We try not to be reflexively cynical: the US declaring itself open to agreeing a waiver is symbolically a huge deal. But the Biden administration’s actions so far are consistent with pulling a PR stunt and then avoiding blame for any subsequent disappointment by hanging back, meanwhile wanting credit for finally beginning to donate its surplus vaccines abroad. If this continues it’s not going to be good for reasoned debate on the issue, and campaigners may start to doubt the US is acting in good faith. The issue has the potential to overshadow the biennial WTO ministerial meeting in Geneva at the end of the year. We’ve said before there is some benefit to a limited waiver if it leans on the pharma companies to do more on transferring technology and production, but if it becomes clear the initiative is going nowhere, that incentive disappears. All we are saying is give us a text.

Talking of debates, you can’t fault the EU’s courage in leading the charge on carbon border measures, designed to equalise emissions prices in domestic production and imports. Is it wise as well as brave? Less clear.

The latest draft of the EU’s carbon border adjustment mechanism (CBAM) was leaked on Friday. It’s pretty much as expected, targeted at a few industries (iron and steel, aluminium, cement, fertiliser, electricity generation). To try to make it compatible with WTO law, it’s also linked to the EU’s own emissions trading scheme and envisages a complex system of carbon content assessments and an import licensing authority able to issue permits based on not just national but individual companies’ emissions.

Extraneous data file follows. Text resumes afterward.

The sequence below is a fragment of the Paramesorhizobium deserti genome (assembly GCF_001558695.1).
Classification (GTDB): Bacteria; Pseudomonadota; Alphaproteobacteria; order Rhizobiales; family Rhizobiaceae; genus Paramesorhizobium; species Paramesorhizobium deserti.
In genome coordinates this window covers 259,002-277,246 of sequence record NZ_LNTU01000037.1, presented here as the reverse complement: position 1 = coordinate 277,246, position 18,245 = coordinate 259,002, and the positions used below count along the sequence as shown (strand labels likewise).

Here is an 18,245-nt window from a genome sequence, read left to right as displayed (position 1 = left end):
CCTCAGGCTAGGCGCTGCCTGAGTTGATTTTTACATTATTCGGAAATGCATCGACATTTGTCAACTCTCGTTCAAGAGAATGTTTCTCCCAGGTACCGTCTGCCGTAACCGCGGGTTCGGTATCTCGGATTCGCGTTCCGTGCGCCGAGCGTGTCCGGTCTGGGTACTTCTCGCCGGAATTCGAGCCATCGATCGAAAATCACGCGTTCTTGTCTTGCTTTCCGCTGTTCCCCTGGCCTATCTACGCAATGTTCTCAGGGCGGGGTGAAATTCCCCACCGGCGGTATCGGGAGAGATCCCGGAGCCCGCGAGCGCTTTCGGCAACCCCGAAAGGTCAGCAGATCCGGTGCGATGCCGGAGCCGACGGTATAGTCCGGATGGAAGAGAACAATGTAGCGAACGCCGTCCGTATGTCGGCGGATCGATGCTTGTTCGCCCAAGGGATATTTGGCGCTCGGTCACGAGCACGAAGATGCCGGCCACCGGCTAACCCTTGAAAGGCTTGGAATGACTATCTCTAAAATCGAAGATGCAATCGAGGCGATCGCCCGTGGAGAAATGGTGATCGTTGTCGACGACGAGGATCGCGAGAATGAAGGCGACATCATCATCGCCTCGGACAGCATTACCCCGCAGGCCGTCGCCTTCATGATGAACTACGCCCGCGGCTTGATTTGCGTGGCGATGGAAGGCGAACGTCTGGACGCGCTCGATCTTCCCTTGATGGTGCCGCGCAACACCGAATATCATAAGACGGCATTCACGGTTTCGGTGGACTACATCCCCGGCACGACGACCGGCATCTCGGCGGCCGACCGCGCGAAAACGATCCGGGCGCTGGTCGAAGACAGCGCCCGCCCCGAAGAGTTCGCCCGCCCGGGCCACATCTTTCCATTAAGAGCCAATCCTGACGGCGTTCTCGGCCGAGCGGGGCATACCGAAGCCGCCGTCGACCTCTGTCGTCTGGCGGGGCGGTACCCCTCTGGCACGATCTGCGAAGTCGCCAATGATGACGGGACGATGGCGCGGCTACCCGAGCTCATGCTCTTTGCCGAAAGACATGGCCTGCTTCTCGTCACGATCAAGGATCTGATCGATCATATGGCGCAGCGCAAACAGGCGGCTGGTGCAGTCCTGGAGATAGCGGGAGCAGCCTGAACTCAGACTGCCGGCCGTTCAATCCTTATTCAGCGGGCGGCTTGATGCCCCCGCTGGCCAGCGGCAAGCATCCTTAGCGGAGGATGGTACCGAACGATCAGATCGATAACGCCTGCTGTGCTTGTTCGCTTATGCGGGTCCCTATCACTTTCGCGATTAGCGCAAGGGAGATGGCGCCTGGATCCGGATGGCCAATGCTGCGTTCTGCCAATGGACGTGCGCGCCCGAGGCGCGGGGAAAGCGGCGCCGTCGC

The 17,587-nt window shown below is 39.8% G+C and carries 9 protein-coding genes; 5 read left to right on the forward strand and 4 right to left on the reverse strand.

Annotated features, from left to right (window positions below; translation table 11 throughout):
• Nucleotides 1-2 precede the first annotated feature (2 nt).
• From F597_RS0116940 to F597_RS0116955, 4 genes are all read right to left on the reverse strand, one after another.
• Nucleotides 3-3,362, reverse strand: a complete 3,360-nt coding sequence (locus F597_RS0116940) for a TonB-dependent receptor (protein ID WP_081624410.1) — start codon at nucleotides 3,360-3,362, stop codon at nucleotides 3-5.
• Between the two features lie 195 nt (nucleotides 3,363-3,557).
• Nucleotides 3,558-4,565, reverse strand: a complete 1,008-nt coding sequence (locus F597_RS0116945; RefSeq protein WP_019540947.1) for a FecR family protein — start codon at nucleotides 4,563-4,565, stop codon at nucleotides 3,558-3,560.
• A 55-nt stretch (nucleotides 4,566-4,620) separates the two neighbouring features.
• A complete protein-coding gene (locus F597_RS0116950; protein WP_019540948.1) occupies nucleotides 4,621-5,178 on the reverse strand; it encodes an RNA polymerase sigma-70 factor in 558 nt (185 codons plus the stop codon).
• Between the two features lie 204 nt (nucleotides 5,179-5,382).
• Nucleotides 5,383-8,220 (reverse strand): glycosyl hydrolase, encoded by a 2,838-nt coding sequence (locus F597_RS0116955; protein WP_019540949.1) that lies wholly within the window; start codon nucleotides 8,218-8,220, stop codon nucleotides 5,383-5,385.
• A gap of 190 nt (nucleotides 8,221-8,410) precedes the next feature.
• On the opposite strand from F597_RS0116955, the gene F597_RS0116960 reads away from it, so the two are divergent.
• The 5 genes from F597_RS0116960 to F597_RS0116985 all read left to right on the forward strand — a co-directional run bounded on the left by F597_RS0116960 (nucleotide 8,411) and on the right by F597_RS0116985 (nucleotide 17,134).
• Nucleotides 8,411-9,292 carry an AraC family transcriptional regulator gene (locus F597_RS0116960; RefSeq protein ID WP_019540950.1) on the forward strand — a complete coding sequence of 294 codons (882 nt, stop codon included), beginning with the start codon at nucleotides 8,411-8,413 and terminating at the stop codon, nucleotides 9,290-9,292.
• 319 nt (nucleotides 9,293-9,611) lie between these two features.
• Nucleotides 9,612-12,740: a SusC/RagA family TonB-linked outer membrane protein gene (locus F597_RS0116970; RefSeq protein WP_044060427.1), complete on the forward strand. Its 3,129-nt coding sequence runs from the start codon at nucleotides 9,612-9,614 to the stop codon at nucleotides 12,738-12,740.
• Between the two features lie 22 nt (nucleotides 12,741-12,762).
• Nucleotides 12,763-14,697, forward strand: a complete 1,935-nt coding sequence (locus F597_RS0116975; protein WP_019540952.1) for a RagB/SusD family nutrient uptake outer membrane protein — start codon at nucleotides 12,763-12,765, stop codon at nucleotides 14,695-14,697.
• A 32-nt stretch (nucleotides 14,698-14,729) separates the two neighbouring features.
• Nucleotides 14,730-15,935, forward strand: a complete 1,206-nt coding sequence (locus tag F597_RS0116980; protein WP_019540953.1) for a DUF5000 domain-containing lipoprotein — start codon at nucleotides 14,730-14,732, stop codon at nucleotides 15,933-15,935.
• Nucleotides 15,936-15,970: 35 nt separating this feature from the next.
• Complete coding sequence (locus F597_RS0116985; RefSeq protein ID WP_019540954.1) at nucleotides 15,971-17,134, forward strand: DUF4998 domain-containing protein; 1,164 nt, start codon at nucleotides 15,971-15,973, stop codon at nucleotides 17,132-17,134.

We’ll leave aside the technicalities (there’s a very detailed thread here on the draft) until a final version comes out, and instead look at the political economy of it all. There’s no doubt the EU is taking a chance in single-handedly proposing the idea. The US is going back and forth on whether carbon border measures are a good idea, and in any case doesn’t (yet) have a domestic national carbon pricing scheme of is own. The likes of China and India are flat against. Pushing the CBAM now risks the issue dominating the whole climate change debate this year to the detriment of other elements like corporate governance and with no guarantee of progress.

The initial choice of products for the CBAM won’t mainly affect the geopolitical giants. The goods involved generally have short supply chains and the mechanism will principally clobber the EU’s near neighbours — Russia, the UK, Turkey — which Brussels is happier to annoy than it is China or the US. The situation with the UK, by the way, is quite entertaining, and highly symbolic of its post-Brexit status. If Britain joins the EU’s emissions trading scheme it will automatically be exempted, as are European Economic Area members including Switzerland. If it doesn’t, — even if it adopts a similar scheme of its own — more bureaucratic hassle in the form of assessments and licensing awaits. Welcome, UK, to the paperwork involved in notional sovereignty, part 237.